A man who was responsible for the handling of 19 stolen vehicles worth more than £700,000 has been ordered to pay back £1,369,661.90.
Chirag Patel, 40 of Frith Road in Croydon, was subject to a confiscation order under the Proceeds of Crime Act at Croydon Crown Court on Friday, 29 November.
The confiscation of the money, which Patel did not contest, follows a lengthy police investigation into the large scale handling of high value stolen cars.
Patel was jailed on Friday, 12 October 2018 at Croydon Crown Court for eight years. He was found guilty the same day following a five-week trial. The offences were:
– Conspiracy to handle stolen goods in relation to 19 stolen vehicles and nine additional stolen car keys, for which he received eight years’ imprisonment
– Possession of criminal property in relation to more than £530,000 of unexplained cash deposits which had been identified from three personal bank accounts in his name, for which he received three years’ imprisonment to run concurrently.
Officers from Croydon’s Serious Acquisitive Crime Unit arrested Patel in February 2015 after discovering five high-value vehicles in the basement car park at his home address. Following a lengthy investigation he was charged in April 2017.
Further inquiries by officers established that the five vehicles in the car park had false number plates and all were later confirmed to have been stolen.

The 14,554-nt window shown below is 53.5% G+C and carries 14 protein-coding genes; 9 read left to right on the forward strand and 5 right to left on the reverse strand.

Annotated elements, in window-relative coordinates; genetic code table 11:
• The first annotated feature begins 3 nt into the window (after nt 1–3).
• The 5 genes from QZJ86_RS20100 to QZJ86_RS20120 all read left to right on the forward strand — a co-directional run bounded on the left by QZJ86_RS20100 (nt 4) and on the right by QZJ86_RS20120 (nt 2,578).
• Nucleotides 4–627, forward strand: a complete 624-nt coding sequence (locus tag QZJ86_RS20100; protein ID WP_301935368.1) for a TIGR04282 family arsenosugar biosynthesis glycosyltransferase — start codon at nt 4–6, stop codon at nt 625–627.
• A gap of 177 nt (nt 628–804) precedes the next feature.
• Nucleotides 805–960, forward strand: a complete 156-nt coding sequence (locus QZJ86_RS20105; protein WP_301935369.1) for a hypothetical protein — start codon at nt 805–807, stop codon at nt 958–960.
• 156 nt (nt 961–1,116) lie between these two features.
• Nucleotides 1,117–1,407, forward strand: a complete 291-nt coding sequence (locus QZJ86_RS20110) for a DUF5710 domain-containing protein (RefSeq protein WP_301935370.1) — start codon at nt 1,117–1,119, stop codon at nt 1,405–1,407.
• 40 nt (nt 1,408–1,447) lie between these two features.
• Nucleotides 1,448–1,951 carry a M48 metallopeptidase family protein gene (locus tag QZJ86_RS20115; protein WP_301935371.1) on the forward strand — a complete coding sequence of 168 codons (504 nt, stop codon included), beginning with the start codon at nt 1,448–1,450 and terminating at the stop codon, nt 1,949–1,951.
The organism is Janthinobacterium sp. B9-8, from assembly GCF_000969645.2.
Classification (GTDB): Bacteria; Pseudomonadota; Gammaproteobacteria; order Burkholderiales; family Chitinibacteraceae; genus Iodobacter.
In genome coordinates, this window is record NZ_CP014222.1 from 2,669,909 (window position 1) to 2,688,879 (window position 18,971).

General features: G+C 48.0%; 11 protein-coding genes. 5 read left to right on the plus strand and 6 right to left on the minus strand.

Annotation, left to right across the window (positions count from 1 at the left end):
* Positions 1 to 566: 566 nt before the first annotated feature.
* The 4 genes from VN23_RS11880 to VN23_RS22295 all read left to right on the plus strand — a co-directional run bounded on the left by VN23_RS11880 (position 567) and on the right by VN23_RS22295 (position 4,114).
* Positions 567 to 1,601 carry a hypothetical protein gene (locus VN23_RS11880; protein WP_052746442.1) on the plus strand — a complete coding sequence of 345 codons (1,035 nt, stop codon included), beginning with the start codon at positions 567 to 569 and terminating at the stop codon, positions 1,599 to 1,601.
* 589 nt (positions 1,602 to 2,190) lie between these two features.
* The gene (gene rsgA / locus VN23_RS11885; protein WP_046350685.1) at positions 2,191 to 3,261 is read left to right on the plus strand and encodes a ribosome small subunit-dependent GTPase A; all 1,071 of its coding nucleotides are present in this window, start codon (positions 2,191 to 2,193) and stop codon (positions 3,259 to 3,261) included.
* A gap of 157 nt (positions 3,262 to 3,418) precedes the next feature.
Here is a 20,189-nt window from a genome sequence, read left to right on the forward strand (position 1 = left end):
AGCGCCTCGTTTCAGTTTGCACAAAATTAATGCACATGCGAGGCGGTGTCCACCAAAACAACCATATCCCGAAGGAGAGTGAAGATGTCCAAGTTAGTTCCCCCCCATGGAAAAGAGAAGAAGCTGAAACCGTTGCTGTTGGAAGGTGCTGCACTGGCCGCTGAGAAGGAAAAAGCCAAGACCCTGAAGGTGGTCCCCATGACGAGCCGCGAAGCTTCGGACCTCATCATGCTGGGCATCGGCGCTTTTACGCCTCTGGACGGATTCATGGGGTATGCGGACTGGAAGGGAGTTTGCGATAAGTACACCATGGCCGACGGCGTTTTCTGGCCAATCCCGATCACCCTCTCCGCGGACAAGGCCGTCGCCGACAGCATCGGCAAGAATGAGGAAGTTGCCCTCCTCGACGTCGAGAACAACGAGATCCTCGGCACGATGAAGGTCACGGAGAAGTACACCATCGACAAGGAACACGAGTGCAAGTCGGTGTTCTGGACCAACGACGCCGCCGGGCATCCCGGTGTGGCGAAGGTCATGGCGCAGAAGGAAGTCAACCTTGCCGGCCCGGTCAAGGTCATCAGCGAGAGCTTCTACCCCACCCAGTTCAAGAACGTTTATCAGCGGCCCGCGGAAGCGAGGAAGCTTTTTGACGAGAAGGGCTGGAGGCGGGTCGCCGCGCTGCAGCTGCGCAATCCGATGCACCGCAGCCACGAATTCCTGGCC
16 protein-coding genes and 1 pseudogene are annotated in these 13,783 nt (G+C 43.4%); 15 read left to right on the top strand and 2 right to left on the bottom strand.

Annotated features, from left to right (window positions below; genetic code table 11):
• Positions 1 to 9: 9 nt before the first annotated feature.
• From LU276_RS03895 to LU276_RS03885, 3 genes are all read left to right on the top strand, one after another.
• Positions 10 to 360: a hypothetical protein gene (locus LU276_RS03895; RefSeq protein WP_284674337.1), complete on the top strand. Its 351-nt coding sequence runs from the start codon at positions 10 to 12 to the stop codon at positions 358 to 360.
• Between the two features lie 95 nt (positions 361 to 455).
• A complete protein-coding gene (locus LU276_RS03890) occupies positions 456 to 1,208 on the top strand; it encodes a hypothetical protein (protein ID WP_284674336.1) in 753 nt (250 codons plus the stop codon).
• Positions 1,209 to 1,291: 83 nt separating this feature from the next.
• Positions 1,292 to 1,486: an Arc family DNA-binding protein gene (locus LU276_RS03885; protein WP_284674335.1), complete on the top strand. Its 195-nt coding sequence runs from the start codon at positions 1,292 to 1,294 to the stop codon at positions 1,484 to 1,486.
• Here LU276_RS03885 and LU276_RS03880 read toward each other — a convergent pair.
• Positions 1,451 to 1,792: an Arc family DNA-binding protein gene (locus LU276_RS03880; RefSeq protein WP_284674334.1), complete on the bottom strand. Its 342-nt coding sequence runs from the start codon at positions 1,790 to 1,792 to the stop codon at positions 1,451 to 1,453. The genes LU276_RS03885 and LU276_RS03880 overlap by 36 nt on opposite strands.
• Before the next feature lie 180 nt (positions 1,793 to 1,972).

During a search of Patel’s property, officers recovered 26 sets of car keys, as well as lists of vehicles and registrations, machines for accessing on-board computers in vehicles and programming keys and a number of mobile phones, tablets and laptops.
Following a detailed investigation a total of 19 stolen vehicles with an estimated value of £728,000 were linked to Patel and subsequently seized, as well as nine sets of keys which had been stolen from Jaguar Land Rover’s plant in Solihull, West Midlands, and a laptop stolen during a burglary in the Streatham area.
It was later discovered that Patel had been using the vehicles in the running of an ‘off-the-books’ vehicle rental business where vehicles were rented out to his associates and contacts.
The vehicles had been stolen by unknown individuals during burglaries and keyless car thefts across London between October 2012 and January 2015 and were stored at or near addresses owned by Patel and his family, or with associates who looked after the vehicles for him or rented them from him.
The identities of the cars were concealed using legitimate insurance details of vehicles which had been written off.
Patel also received a 10 year default prison sentence which will be imposed if he fails to pay back the money.